January 23, 2024
TOKYO – The approval rating for the Cabinet of Prime Minister Fumio Kishida stood at 24% in the latest Yomiuri Shimbun survey, showing that his administration has been unable to break out of its slump.
Public distrust in politics is growing due to the political funds scandal involving factions of the Liberal Democratic Party. Amid these circumstances, Kishida has been unable to find a way to boost the administration’s popularity and the people’s trust.
The LDP is currently pondering ways to reform politics. But if there is widespread disappointment with the outcome of these efforts, it will further undermine the prime minister’s hold on the government, putting Kishida on thin ice.
“Unless we overcome the challenges in front of us one by one, we can’t move ahead. We have so many things to tackle,” Kishida told close aides on Sunday, sounding like he was also speaking to himself.
Kishida recently took a make-or-break step, announcing the dissolution of the party faction he once led.
“I assume he’s a little disappointed, as he had hoped the Cabinet’s approval rate would improve,” one aide said.
But according to an LDP heavyweight: “The public thinks it’s inconsistent for the prime minister not to dissolve other factions as well. They’ve interpreted this as a lack of leadership.”
A senior member of the Kishida faction said, “The prime minister is seen as unable to make drastic reforms, so he needs to implement bold changes to gain approval.”
The LDP’s political reform headquarters, which is led by Kishida, will soon present an interim report. Attention is focused on the report will contain measures to enhance the transparency of political funds and deal with party factions that are sufficient to convince the public.
However, the prime minister has failed to win public support, and a growing number of party members apparently believe that Kishida will be unable to include the dissolution of factions in the measures. LDP Vice President Taro Aso and party Secretary General Toshimitsu Motegi oppose dissolving factions.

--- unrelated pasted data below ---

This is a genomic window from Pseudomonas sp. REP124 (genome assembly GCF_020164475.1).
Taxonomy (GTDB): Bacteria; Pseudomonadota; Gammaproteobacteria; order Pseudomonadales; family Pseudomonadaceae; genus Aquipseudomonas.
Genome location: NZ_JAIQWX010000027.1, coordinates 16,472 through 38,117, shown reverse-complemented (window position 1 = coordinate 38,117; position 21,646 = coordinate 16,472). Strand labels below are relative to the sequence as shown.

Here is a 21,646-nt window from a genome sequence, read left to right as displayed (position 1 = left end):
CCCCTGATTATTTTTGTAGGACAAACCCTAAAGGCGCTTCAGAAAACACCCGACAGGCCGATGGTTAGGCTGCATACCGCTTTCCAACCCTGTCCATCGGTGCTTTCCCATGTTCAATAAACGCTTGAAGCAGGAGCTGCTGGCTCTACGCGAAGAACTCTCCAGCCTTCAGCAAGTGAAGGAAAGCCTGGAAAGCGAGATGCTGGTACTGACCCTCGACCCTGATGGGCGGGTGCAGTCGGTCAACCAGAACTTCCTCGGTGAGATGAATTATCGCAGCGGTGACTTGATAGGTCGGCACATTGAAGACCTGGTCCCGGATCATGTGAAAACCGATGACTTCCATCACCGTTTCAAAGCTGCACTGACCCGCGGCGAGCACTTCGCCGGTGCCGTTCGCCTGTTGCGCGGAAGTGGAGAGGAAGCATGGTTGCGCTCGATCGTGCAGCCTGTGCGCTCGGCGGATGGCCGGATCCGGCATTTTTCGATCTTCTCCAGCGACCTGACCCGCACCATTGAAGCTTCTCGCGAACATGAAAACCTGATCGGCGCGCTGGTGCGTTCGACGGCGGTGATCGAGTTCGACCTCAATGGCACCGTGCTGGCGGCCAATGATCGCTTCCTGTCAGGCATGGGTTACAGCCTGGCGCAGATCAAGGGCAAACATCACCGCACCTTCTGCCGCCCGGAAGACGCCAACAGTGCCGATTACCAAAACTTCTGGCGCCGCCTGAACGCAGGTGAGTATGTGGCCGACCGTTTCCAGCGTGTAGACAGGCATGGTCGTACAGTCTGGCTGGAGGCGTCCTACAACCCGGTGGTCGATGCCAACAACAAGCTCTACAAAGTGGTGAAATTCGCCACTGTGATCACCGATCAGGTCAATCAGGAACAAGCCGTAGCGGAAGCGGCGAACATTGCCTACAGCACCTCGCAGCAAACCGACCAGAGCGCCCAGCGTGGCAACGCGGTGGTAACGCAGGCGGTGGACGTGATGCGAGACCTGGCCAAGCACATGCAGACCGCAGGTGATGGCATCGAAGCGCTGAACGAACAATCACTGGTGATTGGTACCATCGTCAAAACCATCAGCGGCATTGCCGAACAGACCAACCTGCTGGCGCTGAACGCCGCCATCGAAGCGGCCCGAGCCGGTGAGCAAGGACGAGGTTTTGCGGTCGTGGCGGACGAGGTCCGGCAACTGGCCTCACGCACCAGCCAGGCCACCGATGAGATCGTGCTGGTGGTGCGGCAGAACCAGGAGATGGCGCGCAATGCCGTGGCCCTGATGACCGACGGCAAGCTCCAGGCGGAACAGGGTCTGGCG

Kishida did not inform Aso or Motegi beforehand of his announcement that he would disband his own faction, even though he relies on these two LDP heavyweights for party management. His relationship with them has consequently cooled.
On Sunday night, Kishida met with Aso over dinner at a Tokyo hotel. Aso has expressed displeasure over Kishida’s handling of the matter, and the prime minister apparently wanted to win his understanding.
If the foundation of the party becomes unstable and Kishida cannot win the public’s support, the management of his administration will become increasingly uncertain. But more challenges await the already beleaguered prime minister.
At the ordinary Diet session to be convened on Friday, opposition parties are expected to step up their attacks on the administration over the issue of politics and money.
“We should boost the voices of the people and expel from the Diet lawmakers who have violated the rules,” Constitutional Democratic Party of Japan leader Kenta Izumi told reporters on Sunday in the city of Sagamihara, Kanagawa Prefecture.
On April 28, a by-election for the House of Representatives is scheduled to be held in Shimane Constituency No. 1. If more lawmakers are forced to resign, there will be more elections and the LDP will be battered by headwinds.
Many within the ruling parties believe that poor election results would accelerate moves to abandon Kishida.
The Kishida administration’s approval ratings have experienced dramatic ups and downs every six months.
In November 2022, its support rate dropped to 36% due mainly to problems concerning the Unification Church, formally called the Family Federation for World Peace and Unification.
It surged to 56% in May 2023 thanks to the Group of Seven summit meeting in Hiroshima. However, the figure started declining again following a series of mishaps concerning the My Number personal identification system and other problems.
In November, the Kishida Cabinet’s approval rating tumbled to 24%, the lowest since he formed his government in October 2021.
Kishida’s tenure as party president expires at the end of September. There is little time left for the prime minister, who is poised to seek reelection, to improve the situation.
He is determined to realize wage hikes, an issue of high public interest, but a high-ranking government official expressed a strong sense of crisis.
“This will be a critical juncture as to whether [the administration] can regain support,” the official said. “We have no choice but to make a last-ditch effort.”